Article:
The Monday Message
Office of the Principal; Monday, October 17, 2016
2016-17 Work Plan Goals
Monday - I Group on Duty - Major-Murphy (Stewart), Smiley PM Duty
Tuesday - R Group on Duty - Hutto, Jones, PM Duty
Wednesday - M Group on Duty - Jackson, Mays Fowler, PM Duty
Thursday - O Group on Duty - Sava, Thur, PM Duty
Friday - I Group on Duty, Hutto, Major-Murphy, PM Duty
Everyone is asked to report to duty when scheduled.
The Week Ahead
Monday 10/17/16 - International Day for the Eradication of Poverty, Math Coaching with Tina Pateracki, Admin Mtg (9:00am, Cafe'), Department Chair Mtg (3:50pm, TBA), G20 Mtg (3:50pm, Jen Cook's Classroom)
Tuesday 10/18/16 - Department Planning Mtgs (During Planning Periods), Department Meetings (3:50pm, Designated Locations), C-Team Volleyball Game @ Chapin Middle (5:30pm, CMS), SIC/PTO Mtg (5:30pm, FCR)
Wednesday 10/19/16 - Global Dignity Day, PSAT (8th Grade ELA Classes, 8:30am), Principal's Mtg (12:00-4:00pm, DO Board Room), Fall Pep Rally (PM, Gymnasium), C-Team Football Game (H) vs Dutch Fork Middle (5:30pm, WC Hawkins Stadium)
Thursday 10/20/16 - World Statistics Day, Health Screenings, Clerical Team Meeting (9:00am, FCR), C-Team Volleyball PAC Tournament)
Friday 10/21/16 - VC Sumner Field Study, IMIG Pro Magnet Recruitment Filming (All Day)
2. Glenn Hutto, Andrew Williams, Floyd Geiger, and Phillip Doyle (from Mrs. Jennifer Cook) - Mrs. Cook would like to give a shout out to Mr. Hutto, Mr. Andrew Williams, Floyd Geiger, and Phillip for helping to load up the recyclable materials collected into the back of Mr. Hutto's truck. A special shout out goes to Mr. Hutto who drove all of the recyclables to the Broad River road recycling facility. I am so thankful for these men and their service to our school. The district is hoping to work out a deal with Sonoco soon, but in the meantime, I am grateful for these men stepping up and helping us out.
2. Email Signature - As a MSAP School, we are all supposed to have an email signature that markets our theme to students, parents, and families. In an audit of our emails, it has been discovered that this still needs to be completed by all IMS employees. By 10/19/16, please add the following (using these instructions):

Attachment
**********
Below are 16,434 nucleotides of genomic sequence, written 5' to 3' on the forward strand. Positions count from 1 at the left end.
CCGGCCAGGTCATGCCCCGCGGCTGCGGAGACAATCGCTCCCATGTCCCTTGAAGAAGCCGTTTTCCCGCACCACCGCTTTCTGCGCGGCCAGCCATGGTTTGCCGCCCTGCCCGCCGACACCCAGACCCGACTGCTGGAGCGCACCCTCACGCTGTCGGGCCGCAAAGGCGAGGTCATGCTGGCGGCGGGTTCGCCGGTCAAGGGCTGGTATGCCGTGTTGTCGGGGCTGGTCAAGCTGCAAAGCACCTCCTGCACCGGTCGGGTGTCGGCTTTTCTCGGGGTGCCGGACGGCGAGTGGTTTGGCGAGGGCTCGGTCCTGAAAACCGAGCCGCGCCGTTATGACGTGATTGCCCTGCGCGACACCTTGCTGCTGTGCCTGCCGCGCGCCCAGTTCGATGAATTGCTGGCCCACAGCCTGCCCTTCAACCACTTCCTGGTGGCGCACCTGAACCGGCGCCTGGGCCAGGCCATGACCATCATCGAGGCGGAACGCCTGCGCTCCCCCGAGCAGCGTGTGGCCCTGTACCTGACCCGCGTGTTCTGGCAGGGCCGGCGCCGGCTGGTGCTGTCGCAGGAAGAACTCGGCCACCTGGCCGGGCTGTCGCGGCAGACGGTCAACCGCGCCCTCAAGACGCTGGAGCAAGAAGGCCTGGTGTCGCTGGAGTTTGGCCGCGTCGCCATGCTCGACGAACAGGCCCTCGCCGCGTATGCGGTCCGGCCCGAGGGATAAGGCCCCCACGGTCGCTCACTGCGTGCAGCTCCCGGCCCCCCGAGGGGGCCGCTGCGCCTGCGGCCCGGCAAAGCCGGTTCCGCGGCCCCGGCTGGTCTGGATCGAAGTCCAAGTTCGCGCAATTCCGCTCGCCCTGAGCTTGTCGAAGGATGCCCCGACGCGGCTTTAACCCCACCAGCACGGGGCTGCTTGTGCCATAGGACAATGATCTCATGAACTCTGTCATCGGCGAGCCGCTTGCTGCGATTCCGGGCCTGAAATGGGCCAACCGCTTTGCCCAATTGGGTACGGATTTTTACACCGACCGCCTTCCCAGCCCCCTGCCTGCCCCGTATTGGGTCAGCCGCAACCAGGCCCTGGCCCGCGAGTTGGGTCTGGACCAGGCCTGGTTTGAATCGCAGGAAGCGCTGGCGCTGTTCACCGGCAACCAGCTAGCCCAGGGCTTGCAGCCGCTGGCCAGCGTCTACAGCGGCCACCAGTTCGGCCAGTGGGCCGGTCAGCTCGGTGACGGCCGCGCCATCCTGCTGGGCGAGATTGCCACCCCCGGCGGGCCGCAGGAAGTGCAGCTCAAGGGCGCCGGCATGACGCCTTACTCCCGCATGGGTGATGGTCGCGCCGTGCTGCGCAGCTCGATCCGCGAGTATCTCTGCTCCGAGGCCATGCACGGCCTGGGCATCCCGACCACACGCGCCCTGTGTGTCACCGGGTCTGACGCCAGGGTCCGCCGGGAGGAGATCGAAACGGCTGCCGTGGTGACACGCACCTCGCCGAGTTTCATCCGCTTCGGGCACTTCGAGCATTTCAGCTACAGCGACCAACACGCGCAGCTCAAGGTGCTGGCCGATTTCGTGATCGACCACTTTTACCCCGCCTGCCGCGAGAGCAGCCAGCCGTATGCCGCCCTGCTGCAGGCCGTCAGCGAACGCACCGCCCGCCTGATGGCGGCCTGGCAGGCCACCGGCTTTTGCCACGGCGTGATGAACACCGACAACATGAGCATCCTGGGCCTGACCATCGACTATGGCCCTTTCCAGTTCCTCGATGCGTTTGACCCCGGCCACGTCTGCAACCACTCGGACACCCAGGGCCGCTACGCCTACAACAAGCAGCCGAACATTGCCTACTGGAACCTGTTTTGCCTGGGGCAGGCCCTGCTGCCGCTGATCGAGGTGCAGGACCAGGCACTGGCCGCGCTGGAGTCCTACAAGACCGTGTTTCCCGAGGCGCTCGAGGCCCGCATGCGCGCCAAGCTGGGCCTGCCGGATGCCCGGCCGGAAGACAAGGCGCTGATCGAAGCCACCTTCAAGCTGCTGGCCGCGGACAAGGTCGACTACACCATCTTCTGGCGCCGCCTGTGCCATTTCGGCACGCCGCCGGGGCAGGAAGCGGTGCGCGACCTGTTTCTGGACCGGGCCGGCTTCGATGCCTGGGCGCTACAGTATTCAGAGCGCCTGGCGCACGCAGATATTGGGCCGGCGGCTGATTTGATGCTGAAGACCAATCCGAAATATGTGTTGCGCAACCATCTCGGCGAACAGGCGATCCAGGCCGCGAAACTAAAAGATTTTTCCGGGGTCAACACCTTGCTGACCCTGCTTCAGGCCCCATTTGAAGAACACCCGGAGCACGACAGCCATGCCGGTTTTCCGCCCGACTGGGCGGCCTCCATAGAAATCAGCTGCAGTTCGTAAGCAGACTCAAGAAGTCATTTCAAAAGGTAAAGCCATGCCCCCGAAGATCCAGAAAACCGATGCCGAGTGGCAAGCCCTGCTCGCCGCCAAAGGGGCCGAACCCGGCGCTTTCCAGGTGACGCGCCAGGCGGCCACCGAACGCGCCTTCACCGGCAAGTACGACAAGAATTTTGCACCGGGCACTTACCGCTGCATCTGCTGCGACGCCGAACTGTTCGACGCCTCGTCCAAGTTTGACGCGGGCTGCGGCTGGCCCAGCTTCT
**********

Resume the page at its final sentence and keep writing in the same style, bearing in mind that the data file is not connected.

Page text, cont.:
Irmo Middle School
International Academic Magnet
**You may have other things there, but these three need to be there.**
Our closing thoughts this week anchors the last element in Brene' Brown's Anatomy of Trust. We have engaged in this work over the past seven weeks. This week's concept is Generosity. Using Dr. Brown's formula, we learn that generosity is when a person extends the most generous interpretation possible to the intentions, words and actions of others. In our language (derived from our norms), we know this to mean "Assume Best Intent."
In my weekend reading, I ran across an article (The Powerful 3-Word Phrase That Makes Me a Better Person) that I felt compelled to use in this summary below.
Assume Best Intent - I’ve used this phrase when someone has done something that leaves my inner social justice warrior ranting and raving. I’ve used it when someone has done something mind-bogglingly violating. I’ve used it when I’ve encountered those all-too-easy-to-escalate misunderstandings. I’ve used it with certain people who have behaved with less-than-OK integrity. I’ve also used it to negotiate periods of deep self-judgement.
Assuming the best is not the same as pretending something hasn’t happened. It’s not gratitude through gritted teeth. We can assume the best and still acknowledge that we don’t accept certain behaviors. Rather, it’s about being as generous as we can with our interpretations about why someone behaved in a certain way.
One of the most helpful things about assuming the best is that it defuses potentially high-drama situations. It’s all too easy to take that unanswered email, that colleague who forgot our birthday, or that tone of voice, and make it all about us.
They must not have answered that email because they don’t like me.
She must have forgotten my birthday because she doesn’t care as much as I do.
They must have spoken to me like that because I did something wrong…
We’re wired to look for potential threats and negative happenings in life. Historically, this mindset has helped us survive. Emotionally, it can lead us to have a victim mentality and be just a teensy bit self-involved.
Assuming best intent helps us step out of the “mememe” frame of mind and look at the other alternatives. For instance, the person who didn’t answer your email might have received 300 other emails that day before yours. The friend who forgot your birthday might have been dealing with a sudden work or family crisis and left school drained and empty at 10pm. The person who used that tone of voice might have eaten an awful sandwich for lunch.
Instead, assuming the best is as much for our own benefit as it is for the other person’s. It’s a chance for us to say no to the drama. It’s a chance to practice compassion with everyone (including ourselves). It’s a chance to extend an olive branch in our most important relationships. It’s a chance to be a better person in our daily dealings with other people. And, whatever the situation, it’s a chance to wish other people well on their journey as we move forward with ours.
To the Next Level,
Robert S. Jackson, Ed.S., Principal